"If somebody had come before now with money and the wherewithal to develop that lot according to their [Daniel Street residents'] desires, don't you think they would have done it before now?

"Instead, they completely dismiss their commercial neighbors and Our Lady of Lourdes and our ongoing parking challenges without even so much as a suggestion on how to fix it."

Jacquee Minor May 22, 2013 at 05:49 PM
I can not, in good conscience, impose something on someone that I wouldn't want for myself. In struggling with this dilemma, in which both sides hold strong, persuasive positions, I had to ask myself, would I welcome an acre parking lot on my street? And the answer was unequivocally "NO!" Honestly, I would not want to live in proximity to a vast concrete wasteland. How many people would embrace this kind of intrusion into the place where they live and play? We love Lourdes and all it contributes to the fabric of our community. Their growing pains symbolize what they mean to so many individuals and families. Is it wrong for us to say we just don't want a sprawling structure in the middle of a historic neighborhood? I don't think so. There are other options. Perhaps a scaled down parking lot and develop the remaining land as something that enhances the streetscape and is beneficial to the neighbors when church members are not there. This doesn't seem like too much to ask.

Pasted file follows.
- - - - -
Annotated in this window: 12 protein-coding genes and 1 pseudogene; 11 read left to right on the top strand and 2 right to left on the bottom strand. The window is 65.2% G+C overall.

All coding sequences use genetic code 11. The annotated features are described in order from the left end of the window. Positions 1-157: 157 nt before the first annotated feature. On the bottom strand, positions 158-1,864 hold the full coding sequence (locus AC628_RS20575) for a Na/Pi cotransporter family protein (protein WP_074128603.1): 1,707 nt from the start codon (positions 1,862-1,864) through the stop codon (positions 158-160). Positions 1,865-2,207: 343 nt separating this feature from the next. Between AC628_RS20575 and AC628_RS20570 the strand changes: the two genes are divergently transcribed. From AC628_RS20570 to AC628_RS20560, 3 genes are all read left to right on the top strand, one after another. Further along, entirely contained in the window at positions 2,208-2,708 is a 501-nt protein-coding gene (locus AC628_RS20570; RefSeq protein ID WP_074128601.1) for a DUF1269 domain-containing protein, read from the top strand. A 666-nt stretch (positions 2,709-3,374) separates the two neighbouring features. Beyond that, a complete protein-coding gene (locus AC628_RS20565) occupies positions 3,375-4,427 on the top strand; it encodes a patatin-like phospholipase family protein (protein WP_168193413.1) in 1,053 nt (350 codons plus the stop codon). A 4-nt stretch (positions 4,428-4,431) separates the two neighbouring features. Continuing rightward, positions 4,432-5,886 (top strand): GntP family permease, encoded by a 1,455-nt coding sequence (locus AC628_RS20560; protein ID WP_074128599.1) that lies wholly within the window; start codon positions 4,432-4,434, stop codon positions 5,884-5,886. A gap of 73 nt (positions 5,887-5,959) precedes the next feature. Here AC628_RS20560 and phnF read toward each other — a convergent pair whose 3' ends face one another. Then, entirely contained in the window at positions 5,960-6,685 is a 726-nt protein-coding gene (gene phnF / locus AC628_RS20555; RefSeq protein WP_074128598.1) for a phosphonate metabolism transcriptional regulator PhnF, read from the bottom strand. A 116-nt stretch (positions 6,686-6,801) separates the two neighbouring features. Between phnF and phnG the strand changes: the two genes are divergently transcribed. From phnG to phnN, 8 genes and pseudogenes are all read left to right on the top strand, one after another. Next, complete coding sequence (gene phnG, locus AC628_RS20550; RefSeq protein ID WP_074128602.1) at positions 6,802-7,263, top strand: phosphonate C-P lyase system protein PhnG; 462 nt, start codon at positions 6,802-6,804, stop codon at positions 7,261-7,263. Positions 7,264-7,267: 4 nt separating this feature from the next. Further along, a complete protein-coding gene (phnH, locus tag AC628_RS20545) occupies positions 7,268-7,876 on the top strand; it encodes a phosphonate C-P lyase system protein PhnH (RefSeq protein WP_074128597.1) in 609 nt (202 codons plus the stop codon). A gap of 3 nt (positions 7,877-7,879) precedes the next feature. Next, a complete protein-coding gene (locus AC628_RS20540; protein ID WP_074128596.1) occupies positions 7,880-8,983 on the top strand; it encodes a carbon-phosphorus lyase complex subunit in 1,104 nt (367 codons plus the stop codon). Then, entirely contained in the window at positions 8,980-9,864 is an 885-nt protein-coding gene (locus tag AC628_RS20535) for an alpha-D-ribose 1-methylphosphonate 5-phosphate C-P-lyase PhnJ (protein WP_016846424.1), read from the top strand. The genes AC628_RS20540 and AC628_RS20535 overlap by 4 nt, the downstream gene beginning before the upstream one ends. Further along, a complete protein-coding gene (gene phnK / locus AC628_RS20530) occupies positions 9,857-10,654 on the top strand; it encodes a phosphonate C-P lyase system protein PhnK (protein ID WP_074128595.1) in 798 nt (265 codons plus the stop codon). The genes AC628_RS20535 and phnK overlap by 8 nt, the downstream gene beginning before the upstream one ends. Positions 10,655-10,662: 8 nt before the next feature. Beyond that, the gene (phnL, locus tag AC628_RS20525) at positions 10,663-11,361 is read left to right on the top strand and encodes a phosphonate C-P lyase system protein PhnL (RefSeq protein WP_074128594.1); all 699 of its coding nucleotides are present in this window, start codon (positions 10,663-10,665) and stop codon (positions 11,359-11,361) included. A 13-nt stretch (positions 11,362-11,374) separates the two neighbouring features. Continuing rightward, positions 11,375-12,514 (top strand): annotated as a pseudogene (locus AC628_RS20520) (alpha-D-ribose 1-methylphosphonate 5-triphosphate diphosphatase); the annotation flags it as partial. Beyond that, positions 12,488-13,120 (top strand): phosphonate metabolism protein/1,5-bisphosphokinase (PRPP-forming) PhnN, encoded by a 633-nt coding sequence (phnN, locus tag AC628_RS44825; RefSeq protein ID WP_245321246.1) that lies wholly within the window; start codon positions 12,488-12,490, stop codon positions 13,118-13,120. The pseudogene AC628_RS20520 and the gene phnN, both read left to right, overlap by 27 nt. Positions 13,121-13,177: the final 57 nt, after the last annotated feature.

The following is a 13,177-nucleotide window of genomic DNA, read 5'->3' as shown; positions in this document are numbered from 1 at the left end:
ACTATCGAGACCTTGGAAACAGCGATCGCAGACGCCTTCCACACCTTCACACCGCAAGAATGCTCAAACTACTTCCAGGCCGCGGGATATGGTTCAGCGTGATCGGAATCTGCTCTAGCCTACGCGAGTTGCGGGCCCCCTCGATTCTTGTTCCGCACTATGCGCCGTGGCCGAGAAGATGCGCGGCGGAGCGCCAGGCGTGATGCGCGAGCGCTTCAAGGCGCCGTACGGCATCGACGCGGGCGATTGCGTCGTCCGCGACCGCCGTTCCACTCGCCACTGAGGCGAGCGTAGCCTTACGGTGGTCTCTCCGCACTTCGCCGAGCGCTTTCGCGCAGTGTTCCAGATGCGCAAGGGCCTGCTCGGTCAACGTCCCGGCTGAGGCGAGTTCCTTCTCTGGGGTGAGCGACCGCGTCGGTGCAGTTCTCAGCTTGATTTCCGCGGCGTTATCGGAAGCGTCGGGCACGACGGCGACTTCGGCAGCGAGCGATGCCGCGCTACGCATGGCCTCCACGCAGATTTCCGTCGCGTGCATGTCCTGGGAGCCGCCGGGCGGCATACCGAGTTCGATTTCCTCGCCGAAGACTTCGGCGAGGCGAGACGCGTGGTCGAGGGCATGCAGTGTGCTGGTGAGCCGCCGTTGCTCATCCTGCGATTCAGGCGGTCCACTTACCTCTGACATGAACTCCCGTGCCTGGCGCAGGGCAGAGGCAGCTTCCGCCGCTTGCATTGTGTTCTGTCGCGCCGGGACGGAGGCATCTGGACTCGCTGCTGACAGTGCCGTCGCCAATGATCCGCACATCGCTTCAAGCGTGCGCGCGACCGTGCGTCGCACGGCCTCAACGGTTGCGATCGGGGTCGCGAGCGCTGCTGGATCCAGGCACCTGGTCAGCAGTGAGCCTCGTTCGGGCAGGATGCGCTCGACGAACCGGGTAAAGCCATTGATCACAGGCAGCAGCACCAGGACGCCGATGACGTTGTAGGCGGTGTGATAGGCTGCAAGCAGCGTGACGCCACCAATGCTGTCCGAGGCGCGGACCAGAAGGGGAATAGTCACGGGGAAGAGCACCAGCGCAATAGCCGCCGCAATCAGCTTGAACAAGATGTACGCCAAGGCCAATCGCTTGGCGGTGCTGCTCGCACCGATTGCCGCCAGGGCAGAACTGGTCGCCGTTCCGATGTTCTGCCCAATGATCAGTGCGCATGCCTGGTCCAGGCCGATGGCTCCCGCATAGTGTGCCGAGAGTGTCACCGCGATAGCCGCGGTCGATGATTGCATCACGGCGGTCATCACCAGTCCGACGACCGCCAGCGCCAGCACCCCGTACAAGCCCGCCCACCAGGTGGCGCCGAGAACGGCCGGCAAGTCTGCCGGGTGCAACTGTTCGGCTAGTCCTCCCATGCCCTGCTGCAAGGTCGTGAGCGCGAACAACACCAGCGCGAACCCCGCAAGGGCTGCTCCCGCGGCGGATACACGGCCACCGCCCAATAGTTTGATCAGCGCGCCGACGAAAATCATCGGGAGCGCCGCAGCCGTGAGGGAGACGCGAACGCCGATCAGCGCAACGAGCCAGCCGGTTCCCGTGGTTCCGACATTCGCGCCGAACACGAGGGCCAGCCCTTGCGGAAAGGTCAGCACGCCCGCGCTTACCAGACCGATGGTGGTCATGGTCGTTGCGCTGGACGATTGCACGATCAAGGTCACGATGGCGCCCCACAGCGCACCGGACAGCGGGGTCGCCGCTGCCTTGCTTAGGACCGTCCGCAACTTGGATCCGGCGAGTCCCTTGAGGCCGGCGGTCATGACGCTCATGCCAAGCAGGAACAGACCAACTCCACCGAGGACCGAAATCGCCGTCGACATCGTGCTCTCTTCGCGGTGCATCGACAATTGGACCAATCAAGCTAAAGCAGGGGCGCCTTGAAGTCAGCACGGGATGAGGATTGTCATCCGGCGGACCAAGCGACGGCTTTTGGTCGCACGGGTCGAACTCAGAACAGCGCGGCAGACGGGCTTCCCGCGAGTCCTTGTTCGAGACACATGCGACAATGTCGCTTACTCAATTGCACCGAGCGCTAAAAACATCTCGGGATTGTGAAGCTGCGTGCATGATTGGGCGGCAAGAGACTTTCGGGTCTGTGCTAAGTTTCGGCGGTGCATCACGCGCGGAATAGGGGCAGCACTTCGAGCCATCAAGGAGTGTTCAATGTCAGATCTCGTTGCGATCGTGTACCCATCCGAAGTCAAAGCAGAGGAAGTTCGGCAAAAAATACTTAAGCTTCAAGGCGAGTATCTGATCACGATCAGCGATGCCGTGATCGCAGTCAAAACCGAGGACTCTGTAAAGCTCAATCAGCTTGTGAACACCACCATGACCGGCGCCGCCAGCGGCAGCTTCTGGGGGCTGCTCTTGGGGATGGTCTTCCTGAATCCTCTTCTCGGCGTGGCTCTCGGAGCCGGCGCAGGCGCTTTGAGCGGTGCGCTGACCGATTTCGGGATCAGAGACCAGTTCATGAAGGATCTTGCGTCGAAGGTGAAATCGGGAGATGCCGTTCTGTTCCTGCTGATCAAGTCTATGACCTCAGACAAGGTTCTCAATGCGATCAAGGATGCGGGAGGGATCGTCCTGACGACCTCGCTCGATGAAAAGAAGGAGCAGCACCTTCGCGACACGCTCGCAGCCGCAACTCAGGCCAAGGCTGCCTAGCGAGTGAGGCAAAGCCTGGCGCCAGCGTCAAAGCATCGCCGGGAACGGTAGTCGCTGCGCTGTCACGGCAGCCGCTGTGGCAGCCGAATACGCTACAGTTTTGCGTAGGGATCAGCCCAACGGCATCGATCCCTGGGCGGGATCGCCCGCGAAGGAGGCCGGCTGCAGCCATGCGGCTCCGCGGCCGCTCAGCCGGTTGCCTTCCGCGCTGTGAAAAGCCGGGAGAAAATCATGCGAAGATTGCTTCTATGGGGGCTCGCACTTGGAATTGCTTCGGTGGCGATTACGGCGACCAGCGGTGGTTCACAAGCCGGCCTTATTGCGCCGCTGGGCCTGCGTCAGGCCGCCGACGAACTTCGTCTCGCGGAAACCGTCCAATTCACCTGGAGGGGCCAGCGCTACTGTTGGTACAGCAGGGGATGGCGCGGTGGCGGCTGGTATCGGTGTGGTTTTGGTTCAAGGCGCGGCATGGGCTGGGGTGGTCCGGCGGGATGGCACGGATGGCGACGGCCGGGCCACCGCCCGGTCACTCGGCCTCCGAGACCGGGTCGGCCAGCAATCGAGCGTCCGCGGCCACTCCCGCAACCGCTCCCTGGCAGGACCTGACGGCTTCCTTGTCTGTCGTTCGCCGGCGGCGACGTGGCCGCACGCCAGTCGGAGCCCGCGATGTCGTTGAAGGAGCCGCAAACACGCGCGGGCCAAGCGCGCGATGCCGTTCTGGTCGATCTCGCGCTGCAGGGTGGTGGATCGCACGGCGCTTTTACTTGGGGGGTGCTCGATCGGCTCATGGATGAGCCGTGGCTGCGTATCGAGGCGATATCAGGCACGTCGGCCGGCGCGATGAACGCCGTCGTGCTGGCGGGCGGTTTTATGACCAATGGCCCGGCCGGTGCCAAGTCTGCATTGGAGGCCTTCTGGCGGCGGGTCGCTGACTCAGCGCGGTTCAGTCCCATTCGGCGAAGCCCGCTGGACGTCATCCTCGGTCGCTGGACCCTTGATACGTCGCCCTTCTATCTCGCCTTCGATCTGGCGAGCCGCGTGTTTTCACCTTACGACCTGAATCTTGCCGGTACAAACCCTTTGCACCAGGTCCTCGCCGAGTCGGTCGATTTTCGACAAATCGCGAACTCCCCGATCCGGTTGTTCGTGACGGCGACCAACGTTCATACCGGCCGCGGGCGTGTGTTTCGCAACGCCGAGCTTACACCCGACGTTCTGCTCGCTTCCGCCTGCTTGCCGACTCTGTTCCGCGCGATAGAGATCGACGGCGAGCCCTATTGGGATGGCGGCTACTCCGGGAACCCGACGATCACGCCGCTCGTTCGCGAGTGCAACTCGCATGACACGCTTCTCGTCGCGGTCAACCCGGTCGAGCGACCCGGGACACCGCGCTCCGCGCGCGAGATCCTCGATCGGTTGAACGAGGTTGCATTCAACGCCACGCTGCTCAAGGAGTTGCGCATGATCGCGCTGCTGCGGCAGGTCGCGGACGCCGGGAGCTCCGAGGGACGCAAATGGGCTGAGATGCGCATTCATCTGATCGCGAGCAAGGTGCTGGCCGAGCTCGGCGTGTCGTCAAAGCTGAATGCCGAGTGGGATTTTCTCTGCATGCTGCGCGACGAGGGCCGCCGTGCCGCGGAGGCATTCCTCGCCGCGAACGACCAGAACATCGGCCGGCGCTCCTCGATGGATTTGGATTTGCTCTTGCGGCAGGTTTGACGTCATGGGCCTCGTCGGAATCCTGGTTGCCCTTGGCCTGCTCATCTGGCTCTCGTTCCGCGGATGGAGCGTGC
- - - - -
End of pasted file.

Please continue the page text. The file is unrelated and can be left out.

Matthew Garbett May 22, 2013 at 06:08 PM
Hi Tim. Note my response inserted into the story above. A strip mall is not an alternative. What you describe in your comment would be/is being strongly encouraged by the neighbors (although we didn't think about the playground on top... nice touch).
Tim May 23, 2013 at 01:13 PM
Thanks Matt. It does seem that a good solution is one that serves many uses for this property.
SOSA May 28, 2013 at 12:40 AM
I agree. I support the businesses on Edgewood all the time and there is no parking. How to suppose to grow the area if there is no where for the people to park when they get there?
SOSA May 28, 2013 at 12:41 AM
Thank you Tim for your response